Issue Summer 14
Amigo’s Foods is aptly named, as the nationwide meat distributor has been a good friend to customers in the industry for 20 years. As President Max Hurtado explains, the company has become a major success in the industry over the last two decades by concentrating on providing customers with everything they need in terms of protein and providing it at exactly the right time. With its emphasis firmly locked on providing exemplary customer service, Amigo’s Foods has big goals for the future, and there’s every indication that the company will be able to achieve them.
The company was founded in Houston in 1994 by partners Francisco Moreno and Rafael Ortega. It was opened because Ortega was having a difficult time sourcing meat for his meat market stores from other distributors. Over time, the fledgling Amigo’s Foods grew into one of the largest meat distributors in Houston, and in 2001 the company took a chance on entering one of the most competitive markets in the nation when it opened its distribution center in Chicago. Over time, the company became successful enough to open facilities in two new markets, adding distribution centers in Atlanta and Phoenix.
Amigo’s Foods prides itself on being able to provide the widest selection of proteins in the meat distribution industry. Along with beef, pork and poultry, Amigo’s Foods also carries seafood, lamb, goat, cheeses and several other specialty items. According to Hurtado, the majority of the company’s customers are Hispanic markets, with about 40 percent of its business coming from other sources.
The one element that is consistent across all market segments of the meat distribution industry is the ferocity of the competition. Hurtado says Amigo’s Foods faces fierce competition everywhere in the nation, but he doesn’t mind working hard to keep up with it. “Like in anything else, we all have competition,” he says. “Competition is good – it keeps you on your toes.”
Secret of Success
Hurtado says the formula behind Amigo’s Foods’ success is relatively simple: The company carries everything customers need, and it provides it to them whenever they need it. He says the sheer breadth of the protein options the company offers means customers never have to look anywhere else for their meats. “It’s like a one-stop shop,” he says. “You can buy everything you need. I tell my customers, ‘If we don’t have it, you don’t need it.’”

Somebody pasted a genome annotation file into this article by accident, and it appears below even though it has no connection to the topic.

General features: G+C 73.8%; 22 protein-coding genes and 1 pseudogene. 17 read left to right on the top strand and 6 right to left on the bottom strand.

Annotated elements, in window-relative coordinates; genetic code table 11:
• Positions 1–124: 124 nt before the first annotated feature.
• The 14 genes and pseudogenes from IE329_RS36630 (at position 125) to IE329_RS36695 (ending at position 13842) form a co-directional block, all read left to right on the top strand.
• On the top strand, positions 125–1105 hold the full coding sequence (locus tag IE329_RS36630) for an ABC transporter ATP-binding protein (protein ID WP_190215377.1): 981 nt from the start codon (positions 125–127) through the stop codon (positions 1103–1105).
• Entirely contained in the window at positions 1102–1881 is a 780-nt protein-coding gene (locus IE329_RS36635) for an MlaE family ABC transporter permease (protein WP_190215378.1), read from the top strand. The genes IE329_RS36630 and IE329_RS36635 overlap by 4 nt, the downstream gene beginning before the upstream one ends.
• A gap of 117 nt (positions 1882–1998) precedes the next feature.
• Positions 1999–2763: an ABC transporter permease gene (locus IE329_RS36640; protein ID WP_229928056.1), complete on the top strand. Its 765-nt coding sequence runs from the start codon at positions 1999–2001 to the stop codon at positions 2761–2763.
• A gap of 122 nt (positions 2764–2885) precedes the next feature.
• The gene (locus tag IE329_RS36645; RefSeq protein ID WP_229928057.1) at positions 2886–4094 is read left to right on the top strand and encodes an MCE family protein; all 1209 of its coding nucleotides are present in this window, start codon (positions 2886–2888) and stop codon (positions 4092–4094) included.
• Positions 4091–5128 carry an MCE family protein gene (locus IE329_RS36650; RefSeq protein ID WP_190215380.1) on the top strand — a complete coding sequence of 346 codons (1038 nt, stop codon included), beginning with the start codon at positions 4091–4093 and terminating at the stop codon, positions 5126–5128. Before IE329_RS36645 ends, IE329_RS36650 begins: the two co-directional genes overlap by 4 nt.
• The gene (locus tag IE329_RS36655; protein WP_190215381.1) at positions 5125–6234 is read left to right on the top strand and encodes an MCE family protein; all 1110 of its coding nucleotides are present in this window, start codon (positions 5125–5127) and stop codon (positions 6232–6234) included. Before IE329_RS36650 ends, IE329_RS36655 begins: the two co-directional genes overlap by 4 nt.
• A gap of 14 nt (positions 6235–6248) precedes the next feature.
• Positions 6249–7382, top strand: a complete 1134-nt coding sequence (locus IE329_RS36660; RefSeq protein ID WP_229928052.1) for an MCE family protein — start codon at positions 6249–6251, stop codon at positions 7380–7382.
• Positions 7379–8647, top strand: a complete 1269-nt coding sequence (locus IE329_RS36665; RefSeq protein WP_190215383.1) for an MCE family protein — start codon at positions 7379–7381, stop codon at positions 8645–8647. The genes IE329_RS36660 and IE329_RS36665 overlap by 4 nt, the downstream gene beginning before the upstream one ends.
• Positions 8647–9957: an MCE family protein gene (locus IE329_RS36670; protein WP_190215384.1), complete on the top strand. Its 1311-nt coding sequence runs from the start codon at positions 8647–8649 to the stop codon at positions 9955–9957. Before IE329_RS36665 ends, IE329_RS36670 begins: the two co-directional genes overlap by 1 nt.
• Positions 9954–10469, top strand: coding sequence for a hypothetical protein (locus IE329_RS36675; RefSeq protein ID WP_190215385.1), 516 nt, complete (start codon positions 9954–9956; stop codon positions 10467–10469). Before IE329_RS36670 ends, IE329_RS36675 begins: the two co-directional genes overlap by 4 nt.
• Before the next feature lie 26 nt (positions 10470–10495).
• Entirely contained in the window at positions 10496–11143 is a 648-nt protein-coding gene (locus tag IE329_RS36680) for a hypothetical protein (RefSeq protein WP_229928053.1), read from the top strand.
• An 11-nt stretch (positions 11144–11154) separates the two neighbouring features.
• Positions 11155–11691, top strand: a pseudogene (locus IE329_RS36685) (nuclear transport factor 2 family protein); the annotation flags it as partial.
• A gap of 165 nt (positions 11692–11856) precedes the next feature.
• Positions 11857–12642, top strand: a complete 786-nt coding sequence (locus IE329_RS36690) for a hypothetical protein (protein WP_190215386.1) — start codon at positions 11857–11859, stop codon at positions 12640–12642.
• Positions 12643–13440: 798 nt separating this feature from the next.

There’s more to successful distribution than simply having the products on hand, however, and Amigo’s Foods backs up the variety of its products with top-notch customer service. “We’re a service-oriented company,” Hurtado explains.
The company’s strategically located facilities make it easy for Amigo’s Foods to serve customers quickly and efficiently. “If they need something the same day, we get it for them,” Hurtado says. The company’s facilities are open 24 hours a day, seven days a week with the exception of its Chicago facility, which is closed on Sundays. However, when the need arises, Chicago will open its doors on Sundays in order to service its customers.
Also contributing to the strength of the company’s customer service is the fact that Amigo’s Foods creates strong, long-lasting relationships with its customers. Hurtado says many of its sales people have been with the company long enough to have formed solid friendships in the industry. Hurtado says Amigo’s Foods understands that it can only be as successful as its customers are. “If our customers go out of business, that’s another customer that we lose,” he says.
Hurtado says the advantages Amigo’s Foods brings to the marketplace go a long way to help the company deal with some of the challenges it faces. Chief among these is the rising cost of food, which has consumers buying less than they did in years past. Despite the current economic difficulties, however, Hurtado says the strong relationships Amigo’s Foods has with customers has meant it has not lost any business during the recession.
A significant change for the meat industry is the increased regulation on food safety and traceability concerns. “You have to be able to trace it back to the country of origin for each product that you sell,” Hurtado says. Although the regulations required Amigos to add a significant number of product codes and become more specific with its product descriptions, Hurtado understands the need for increased food safety.
Despite the ever-changing dynamics, however, Hurtado is optimistic about the future for Amigo’s Foods. The Hispanic segment is the fastest-growing segment of the American population, and the company is growing along with it. Amigo’s Foods is in the process of opening another warehouse focused on cold storage in Chicago, and it plans to open another distribution center in Dallas this summer. “I think the future looks bright,” Hurtado says.